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Lecturing at Manchester University and Bragg's metal alloys


The deuteron disintegration theory disproved
Hans Bethe Scientist
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I talked to Wigner, and Wigner found the solution and told it to me on a subway train from Columbia University to... to Penn Station, which was very noisy, but at that time I had good ears so I could hear him. So Wigner said 'Now look here, you know the binding energy of the deuteron which had a spin of one, that is, the spins of proton and neutron are parallel. But you don't know anything about what happens if the spins are antiparallel and you have total spin zero. How do you know that such a deuteron has the same binding energy?' And that indeed was the solution of the problem. The deuteron of spin zero has very small binding energy, and therefore a very large cross section for scattering of neutrons by proton. So Wigner gave us that solution which I later on put into a big, comprehensive article. Wigner himself never found it interesting enough to publish it, but Teller then followed it up and said 'Well, if the scattering depends so much on the relative spin of the... of proton and neutron, then there should be interesting effects when you use, at low temperature, a parahydrogen and orthohydrogen.' In parahydrogen you have a molecule in which the spins of these two protons are opposite; in orthohydrogen they are parallel. Now if you make parahydrogen therefore, you find out that your cross section will be quite different, and Teller got a very good postdoc to calculate that for him. His name was Julian Schwinger and they published an interesting paper and when the Columbia experimenters used parahydrogen, indeed they found all the effects that Teller and Schwinger had predicted.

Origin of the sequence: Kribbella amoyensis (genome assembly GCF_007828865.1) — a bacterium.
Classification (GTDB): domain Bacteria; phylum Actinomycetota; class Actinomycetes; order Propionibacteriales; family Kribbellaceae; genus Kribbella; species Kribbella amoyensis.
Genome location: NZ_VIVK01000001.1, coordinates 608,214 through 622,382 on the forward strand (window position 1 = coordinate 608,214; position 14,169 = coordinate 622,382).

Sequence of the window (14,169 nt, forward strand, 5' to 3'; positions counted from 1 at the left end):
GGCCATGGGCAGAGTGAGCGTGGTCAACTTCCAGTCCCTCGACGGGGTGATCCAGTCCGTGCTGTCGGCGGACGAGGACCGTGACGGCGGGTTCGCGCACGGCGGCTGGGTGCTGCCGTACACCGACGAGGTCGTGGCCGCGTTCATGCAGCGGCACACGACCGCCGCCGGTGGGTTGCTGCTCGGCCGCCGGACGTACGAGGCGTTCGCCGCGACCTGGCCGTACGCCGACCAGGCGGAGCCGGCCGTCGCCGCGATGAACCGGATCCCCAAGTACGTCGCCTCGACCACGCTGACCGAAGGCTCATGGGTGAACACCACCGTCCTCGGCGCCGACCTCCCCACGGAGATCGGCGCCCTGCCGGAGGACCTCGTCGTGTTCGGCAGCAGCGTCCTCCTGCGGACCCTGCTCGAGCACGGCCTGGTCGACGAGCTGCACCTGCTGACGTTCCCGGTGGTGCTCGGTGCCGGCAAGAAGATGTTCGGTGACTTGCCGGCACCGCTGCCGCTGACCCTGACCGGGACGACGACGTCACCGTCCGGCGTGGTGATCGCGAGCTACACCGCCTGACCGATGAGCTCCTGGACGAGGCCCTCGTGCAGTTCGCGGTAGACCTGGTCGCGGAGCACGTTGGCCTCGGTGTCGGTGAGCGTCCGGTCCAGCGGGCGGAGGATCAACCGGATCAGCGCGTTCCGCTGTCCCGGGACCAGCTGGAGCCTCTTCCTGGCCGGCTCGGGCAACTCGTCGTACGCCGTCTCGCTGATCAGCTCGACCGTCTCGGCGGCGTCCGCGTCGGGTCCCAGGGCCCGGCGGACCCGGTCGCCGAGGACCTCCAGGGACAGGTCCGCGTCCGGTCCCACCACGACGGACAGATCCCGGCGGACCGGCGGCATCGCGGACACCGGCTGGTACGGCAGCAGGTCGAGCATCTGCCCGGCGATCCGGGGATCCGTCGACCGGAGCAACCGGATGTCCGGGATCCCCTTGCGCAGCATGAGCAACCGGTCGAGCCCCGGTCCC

The late German-American physicist Hans Bethe once described himself as the H-bomb's midwife. He left Nazi Germany in 1933, after which he helped develop the first atomic bomb, won the Nobel Prize in Physics in 1967 for his contribution to the theory of nuclear reactions, advocated tighter controls over nuclear weapons and campaigned vigorously for the peaceful use of nuclear energy.

Listeners: Sam Schweber

Silvan Sam Schweber is the Koret Professor of the History of Ideas and Professor of Physics at Brandeis University, and a Faculty Associate in the Department of the History of Science at Harvard University. He is the author of a history of the development of quantum electro mechanics, "QED and the men who made it", and has recently completed a biography of Hans Bethe and the history of nuclear weapons development, "In the Shadow of the Bomb: Oppenheimer, Bethe, and the Moral Responsibility of the Scientist" (Princeton University Press, 2000).

Tags: Eugene Wigner, Edward Teller, Julian Schwinger

Duration: 2 minutes, 39 seconds

Date story recorded: December 1996

Date story went live: 24 January 2008